Turning Ukraine’s way
Russia’s senseless war on Ukraine appears to be turning.
Armed with weaponry by a coalition of U.S. and NATO countries, in recent weeks Ukraine has launched offensives taking back territory given up in the war’s first months starting in February.
Ukrainians’ will to fight for their country and freedom from oppression against a much larger foe has been and is an inspiration to the world.
Russia’s army reportedly in some instances is running from combat when faced with advancing Ukrainian forces, leaving behind their weapons, from tanks to artillery pieces.
In the meantime, Vladimir Putin, Russian president, sees continuing and increasing criticism from world leaders such as Prime Minister Narendra Modi of India, who said last week this is not a time for war.
The war is also being questioned from within Russia with – among others – pop stars daring to state their opposition, willing to face what could be serious consequences for their audacity.
The questions arise as, according to reports, at least eight Russian business leaders have died, in some cases with their spouses and children, under mysterious circumstances, since the war’s start. Six of the deaths involved officials of a Russian energy company, who were critical of the war.
While cracks in Russia’s war effort appear to be widening, at the front, from within the country and among world leaders, the war continues, with fears that a desperate and unhinged Russian leader could turn to more drastic measures such as bombing nuclear power plants or using small-scale nuclear weapons.
The war may be turning but the dangers to Ukraine, to Europe and the world are, if anything, more serious and increasing.
Building cooling off?
Is Chaffee County’s red hot building market finally showing signs of cooling off?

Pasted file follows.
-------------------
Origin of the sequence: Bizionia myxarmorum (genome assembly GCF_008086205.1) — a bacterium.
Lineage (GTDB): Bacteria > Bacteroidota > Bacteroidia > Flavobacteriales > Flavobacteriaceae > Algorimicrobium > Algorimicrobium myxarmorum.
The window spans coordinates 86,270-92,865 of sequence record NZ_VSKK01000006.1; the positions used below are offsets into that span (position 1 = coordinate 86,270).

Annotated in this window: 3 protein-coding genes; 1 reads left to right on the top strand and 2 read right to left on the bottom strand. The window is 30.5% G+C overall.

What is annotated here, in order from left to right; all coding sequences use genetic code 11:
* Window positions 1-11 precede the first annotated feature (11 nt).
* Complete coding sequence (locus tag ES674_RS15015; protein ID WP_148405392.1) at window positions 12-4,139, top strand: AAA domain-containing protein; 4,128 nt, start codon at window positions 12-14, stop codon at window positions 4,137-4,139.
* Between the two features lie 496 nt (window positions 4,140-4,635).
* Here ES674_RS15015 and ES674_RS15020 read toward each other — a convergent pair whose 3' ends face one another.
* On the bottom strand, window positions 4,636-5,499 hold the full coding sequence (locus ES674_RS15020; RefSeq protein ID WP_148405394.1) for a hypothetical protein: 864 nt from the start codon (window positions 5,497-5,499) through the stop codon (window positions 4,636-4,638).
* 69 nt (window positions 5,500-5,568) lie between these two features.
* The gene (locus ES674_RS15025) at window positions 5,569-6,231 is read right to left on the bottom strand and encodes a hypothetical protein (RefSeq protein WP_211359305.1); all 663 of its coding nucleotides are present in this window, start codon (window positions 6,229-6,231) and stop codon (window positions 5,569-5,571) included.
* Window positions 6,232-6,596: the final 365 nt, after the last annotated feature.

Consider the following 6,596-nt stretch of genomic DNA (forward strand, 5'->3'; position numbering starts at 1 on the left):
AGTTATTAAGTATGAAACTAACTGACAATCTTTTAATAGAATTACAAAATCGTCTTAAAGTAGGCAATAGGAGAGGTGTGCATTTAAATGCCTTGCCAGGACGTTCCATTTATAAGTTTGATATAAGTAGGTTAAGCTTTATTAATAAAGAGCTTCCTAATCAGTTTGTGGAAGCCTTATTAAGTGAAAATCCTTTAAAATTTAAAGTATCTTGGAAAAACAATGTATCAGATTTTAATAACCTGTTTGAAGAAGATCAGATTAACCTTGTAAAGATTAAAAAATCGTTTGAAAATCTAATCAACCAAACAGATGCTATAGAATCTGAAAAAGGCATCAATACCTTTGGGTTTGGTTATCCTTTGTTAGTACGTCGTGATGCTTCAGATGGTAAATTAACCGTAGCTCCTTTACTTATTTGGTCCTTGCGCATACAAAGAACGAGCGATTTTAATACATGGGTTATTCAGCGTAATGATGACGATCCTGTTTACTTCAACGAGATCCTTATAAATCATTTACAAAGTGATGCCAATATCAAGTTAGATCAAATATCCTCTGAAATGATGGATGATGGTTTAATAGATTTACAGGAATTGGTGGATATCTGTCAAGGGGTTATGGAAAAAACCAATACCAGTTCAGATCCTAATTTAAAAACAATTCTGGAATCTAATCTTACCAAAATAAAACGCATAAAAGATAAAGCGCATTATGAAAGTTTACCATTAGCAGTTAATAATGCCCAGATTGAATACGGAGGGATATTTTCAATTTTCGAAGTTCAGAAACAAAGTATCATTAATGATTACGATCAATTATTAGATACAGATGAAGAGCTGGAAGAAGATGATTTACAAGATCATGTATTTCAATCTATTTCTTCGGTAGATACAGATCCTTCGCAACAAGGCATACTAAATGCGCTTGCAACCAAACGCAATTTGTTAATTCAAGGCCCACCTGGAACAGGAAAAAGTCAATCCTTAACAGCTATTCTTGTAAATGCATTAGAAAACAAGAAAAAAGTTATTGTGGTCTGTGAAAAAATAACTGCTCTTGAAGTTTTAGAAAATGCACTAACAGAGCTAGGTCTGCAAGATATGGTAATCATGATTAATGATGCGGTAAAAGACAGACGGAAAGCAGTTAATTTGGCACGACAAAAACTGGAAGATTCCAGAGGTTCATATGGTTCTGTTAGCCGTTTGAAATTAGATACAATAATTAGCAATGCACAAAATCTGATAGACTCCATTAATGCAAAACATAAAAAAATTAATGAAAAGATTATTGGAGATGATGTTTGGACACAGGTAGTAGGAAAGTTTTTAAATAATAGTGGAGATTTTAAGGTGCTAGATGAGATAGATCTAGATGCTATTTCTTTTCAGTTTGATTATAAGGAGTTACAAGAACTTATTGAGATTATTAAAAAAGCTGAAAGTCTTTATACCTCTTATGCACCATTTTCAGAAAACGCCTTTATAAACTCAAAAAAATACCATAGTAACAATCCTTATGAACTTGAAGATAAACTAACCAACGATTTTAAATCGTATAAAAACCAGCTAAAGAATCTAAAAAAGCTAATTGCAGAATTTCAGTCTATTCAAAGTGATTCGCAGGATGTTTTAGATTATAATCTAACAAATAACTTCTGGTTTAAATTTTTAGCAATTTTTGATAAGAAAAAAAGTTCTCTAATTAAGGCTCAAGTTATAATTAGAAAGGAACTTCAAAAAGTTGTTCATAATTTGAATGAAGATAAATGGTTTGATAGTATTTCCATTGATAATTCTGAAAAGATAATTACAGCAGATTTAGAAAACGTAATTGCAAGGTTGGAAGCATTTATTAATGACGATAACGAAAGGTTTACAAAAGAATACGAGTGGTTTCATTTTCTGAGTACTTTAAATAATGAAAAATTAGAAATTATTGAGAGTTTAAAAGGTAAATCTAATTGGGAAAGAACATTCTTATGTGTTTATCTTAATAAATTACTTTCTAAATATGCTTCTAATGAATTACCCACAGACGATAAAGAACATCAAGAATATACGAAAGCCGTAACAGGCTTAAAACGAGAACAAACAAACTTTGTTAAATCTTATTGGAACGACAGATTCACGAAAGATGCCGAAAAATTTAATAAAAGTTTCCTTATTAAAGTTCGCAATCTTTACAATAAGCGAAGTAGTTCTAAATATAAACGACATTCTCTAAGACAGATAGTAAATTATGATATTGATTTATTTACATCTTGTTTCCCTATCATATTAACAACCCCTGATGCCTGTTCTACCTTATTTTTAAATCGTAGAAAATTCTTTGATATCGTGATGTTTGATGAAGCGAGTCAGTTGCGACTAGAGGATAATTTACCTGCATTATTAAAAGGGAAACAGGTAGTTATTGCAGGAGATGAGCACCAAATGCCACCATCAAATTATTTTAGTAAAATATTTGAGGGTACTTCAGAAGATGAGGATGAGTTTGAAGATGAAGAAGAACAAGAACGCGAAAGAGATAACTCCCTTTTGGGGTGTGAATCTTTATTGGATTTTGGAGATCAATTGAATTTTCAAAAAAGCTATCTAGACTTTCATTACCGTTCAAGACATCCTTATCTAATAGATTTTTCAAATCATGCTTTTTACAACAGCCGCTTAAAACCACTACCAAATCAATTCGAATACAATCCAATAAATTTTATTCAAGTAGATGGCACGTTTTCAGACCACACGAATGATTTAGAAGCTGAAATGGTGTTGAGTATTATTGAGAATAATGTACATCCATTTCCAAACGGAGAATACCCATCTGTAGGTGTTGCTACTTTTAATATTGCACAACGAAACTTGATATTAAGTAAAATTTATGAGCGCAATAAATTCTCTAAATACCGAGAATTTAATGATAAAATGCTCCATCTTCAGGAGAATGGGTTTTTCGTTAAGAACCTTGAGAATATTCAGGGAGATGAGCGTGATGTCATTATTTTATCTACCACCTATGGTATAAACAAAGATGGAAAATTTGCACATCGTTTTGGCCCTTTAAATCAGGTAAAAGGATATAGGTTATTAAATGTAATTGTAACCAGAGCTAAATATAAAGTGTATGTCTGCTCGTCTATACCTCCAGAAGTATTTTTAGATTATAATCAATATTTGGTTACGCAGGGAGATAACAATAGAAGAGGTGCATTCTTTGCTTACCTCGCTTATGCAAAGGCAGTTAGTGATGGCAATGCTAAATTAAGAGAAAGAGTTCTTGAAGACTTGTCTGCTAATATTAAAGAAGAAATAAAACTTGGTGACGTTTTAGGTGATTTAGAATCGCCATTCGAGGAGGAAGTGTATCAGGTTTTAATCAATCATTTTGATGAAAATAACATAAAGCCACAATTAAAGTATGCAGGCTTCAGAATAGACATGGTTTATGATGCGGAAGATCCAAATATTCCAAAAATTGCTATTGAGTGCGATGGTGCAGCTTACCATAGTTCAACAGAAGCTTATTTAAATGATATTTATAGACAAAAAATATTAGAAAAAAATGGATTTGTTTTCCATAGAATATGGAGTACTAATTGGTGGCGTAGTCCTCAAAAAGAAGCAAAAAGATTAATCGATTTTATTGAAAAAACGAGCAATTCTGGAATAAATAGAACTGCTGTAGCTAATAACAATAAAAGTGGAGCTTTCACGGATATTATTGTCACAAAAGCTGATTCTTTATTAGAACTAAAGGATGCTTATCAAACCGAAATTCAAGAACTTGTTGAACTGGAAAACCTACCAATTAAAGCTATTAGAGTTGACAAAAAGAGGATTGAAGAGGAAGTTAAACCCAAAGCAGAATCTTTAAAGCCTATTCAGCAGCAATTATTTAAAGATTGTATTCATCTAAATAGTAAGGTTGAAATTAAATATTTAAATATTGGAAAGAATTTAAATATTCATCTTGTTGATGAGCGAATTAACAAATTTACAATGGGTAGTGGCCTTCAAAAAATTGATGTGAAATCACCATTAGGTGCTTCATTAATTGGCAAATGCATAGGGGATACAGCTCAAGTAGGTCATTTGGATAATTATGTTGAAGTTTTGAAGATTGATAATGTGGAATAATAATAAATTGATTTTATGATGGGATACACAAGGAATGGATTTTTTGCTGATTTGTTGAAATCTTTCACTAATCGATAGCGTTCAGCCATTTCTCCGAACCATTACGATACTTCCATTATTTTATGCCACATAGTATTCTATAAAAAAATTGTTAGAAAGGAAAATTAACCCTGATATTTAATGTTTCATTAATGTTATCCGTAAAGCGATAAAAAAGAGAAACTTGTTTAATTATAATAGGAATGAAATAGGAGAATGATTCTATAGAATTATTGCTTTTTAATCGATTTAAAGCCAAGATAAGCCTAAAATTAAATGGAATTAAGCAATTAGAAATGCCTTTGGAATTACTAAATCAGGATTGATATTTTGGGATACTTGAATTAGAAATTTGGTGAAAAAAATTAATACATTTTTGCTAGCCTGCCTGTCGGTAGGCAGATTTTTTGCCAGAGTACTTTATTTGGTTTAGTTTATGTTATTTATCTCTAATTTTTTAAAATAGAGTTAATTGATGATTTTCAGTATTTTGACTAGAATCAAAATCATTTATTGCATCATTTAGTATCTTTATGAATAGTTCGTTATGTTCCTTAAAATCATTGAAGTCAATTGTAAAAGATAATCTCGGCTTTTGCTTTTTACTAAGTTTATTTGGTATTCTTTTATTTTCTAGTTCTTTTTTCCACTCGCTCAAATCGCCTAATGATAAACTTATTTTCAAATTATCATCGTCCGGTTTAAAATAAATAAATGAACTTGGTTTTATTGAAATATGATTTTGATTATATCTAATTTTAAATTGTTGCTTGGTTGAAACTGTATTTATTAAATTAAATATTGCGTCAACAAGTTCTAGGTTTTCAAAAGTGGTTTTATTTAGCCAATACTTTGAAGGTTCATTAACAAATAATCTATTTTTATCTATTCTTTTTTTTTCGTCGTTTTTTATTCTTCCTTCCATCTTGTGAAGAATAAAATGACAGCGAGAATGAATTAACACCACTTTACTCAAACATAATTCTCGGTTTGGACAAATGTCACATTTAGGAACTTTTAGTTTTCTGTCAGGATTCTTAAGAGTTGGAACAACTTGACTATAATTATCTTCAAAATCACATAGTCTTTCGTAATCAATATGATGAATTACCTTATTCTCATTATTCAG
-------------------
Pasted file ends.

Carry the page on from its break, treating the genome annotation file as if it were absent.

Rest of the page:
According to a report to county commissioners, building permits in August totaled 338, down about 7 percent from August 2021’s total of 365.
Dan Swallow, county Building Department director, said fees for the month came to $118,000, down 23 percent from 2021’s August total of $153,000.
For the year, the department has collected $1.136 million in fees compared to $1.435 million for the same period a year ago, a decline of $299,000 or 21 percent.
One of the elements fueling the county’s building boom the past two years were historically low interest rates, which dropped below 3 percent in 2020 in the throes of the coronavirus.
Over the past two years, interest rates have been steadily rising, climbing to 6 percent and higher currently, as the Federal Reserve attempts to bring down rapidly increasing prices and inflation.
Interest rates are just one of many factors involved in building and construction decisions, but federal officials’ efforts to cool inflation by raising rates appears to be having an impact on construction in the county.
Kesner celebrates 100
Few buildings in the county at 100 years or older can claim to have the same use today as they did a century earlier.
On Sept. 19, 1922, Salida School District’s Kesner Building was dedicated, named for Superintendent Edgar E. Kesner, who died earlier that year.
Remarkably, a century later, it’s still being used to educate Salida students as home to Colorado Mountain College administration and classrooms.
At 100 years, the Kesner Building appears poised to continue to serve for decades to come.